“In addition, there is great scope in other areas ranging from leveraging mining related infrastructure and water management for local development to minimising environmental impacts. Going forward, new partnerships and good governance will be essential to fully realise mining’s role in tackling the UN’s Sustainable Development Goals,” adds Sonesson.

in-africa-the-mining-industry-accounts-for-10of-the-total-value-of-exports

In Africa, the mining industry accounts for 10% of the total value of exports.

African mining

“In Africa, the mining industry accounts for 10% of the total value of exports, second only to petroleum, and mining and associated industries play a crucial role in several African countries’ economies, especially in foreign direct investment, public revenue and job creation,” says Sheila Khama, director of the Africa Natural Resources Centre at the African Development Bank (AfDB).

“In recognition of mining’s contribution to regional economies and achieving the UN’s Sustainable development Goals, the African Development Bank works with regional countries to promote good governance of mineral resources through the Extractive Industries Transparency Initiative (EITI) among others.”

Patrick Heller, director of legal and economic programs for the Natural Resource Governance Institute (NRGI), says governance is a key determinant of the long-term benefits that citizens derive from their countries’ mineral endowments, and of the nature of relationships between citizens and mining companies.

“Too often the relationship between governance and mining has been overlooked in assessments of the overall impact of the sector. We are encouraged that ICMM is working to direct industry and government attention to this important link,” says Heller.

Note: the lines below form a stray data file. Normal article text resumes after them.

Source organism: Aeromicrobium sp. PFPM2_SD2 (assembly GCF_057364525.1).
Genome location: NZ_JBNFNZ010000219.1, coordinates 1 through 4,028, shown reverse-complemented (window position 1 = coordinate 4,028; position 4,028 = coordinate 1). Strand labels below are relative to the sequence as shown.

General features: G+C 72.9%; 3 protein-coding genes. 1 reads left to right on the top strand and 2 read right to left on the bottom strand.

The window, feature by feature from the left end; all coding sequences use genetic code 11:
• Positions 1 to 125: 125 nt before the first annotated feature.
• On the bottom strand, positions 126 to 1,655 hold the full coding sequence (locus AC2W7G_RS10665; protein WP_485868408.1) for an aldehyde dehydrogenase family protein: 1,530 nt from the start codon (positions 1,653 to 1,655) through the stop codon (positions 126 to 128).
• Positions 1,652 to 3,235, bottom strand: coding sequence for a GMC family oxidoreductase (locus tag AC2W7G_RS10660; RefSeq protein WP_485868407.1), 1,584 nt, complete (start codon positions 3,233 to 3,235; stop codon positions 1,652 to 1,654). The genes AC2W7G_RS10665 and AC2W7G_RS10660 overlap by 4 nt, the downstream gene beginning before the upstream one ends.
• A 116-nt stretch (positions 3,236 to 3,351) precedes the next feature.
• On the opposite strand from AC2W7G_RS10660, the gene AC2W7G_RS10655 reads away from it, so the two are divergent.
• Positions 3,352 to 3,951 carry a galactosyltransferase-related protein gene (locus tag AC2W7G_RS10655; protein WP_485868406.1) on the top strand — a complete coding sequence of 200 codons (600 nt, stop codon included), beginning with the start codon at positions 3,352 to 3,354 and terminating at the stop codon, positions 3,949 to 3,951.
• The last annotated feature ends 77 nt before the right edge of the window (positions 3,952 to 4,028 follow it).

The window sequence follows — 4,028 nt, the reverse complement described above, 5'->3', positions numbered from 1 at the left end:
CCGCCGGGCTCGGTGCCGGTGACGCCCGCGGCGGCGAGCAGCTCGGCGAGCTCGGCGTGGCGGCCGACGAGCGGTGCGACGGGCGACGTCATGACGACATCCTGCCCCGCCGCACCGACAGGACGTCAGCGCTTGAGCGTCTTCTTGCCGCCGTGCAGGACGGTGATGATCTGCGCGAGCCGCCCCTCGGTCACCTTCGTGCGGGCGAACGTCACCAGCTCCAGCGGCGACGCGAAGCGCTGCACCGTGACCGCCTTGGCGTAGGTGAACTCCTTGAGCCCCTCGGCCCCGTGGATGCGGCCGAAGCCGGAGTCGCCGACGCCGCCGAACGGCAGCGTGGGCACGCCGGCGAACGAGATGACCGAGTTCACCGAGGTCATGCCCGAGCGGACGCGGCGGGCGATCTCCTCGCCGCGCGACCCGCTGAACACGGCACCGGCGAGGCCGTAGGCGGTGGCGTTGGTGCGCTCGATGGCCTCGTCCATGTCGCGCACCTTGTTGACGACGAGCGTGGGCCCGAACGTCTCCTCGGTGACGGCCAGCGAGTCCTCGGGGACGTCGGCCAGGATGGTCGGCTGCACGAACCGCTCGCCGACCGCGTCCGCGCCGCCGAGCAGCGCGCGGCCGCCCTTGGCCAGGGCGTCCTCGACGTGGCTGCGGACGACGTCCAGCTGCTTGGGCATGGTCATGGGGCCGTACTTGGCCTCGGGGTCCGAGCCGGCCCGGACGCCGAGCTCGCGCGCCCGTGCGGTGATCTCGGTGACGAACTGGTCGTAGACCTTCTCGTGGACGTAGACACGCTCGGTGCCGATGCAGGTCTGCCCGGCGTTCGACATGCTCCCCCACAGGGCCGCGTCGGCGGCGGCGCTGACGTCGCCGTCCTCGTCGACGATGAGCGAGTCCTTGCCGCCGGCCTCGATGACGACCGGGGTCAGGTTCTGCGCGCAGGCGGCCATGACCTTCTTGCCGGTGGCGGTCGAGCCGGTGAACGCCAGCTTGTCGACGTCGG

Paul Collier, Professor of Economics and Public Policy at the Blavatnik School of Government and a Professorial Fellow of St Antony’s College, Oxford, says, while there is potential for a “resource curse” to affect mineral-rich countries, ICMM’s report reinforces that mining can also be a driver of development, especially in low and middle income countries.

“As custodians of mineral assets, mining companies can help harness their potential for the benefit of nations and host communities. With good governance and responsible mining practices, mineral resources can be a major driver of development,” says Collier.

The report shows that 15-20% of revenues from a typical mine go to host governments as taxes and other payments, 10-20% is in direct employment, 15-20% are profits for shareholders (which may include governments), and 50-65% is accounted for by capital and operating expenditures.

Equipment Africa says: The 50-65% revenues for mines, which is accounted for by capital and operating expenditures, represents an often untapped opportunity to increase indirect employment. Governments are sometimes overly fixated on using the products of mining to develop domestic manufacturing, but there is a lot more opportunity in developing a home-grown supply chain for the mining industry.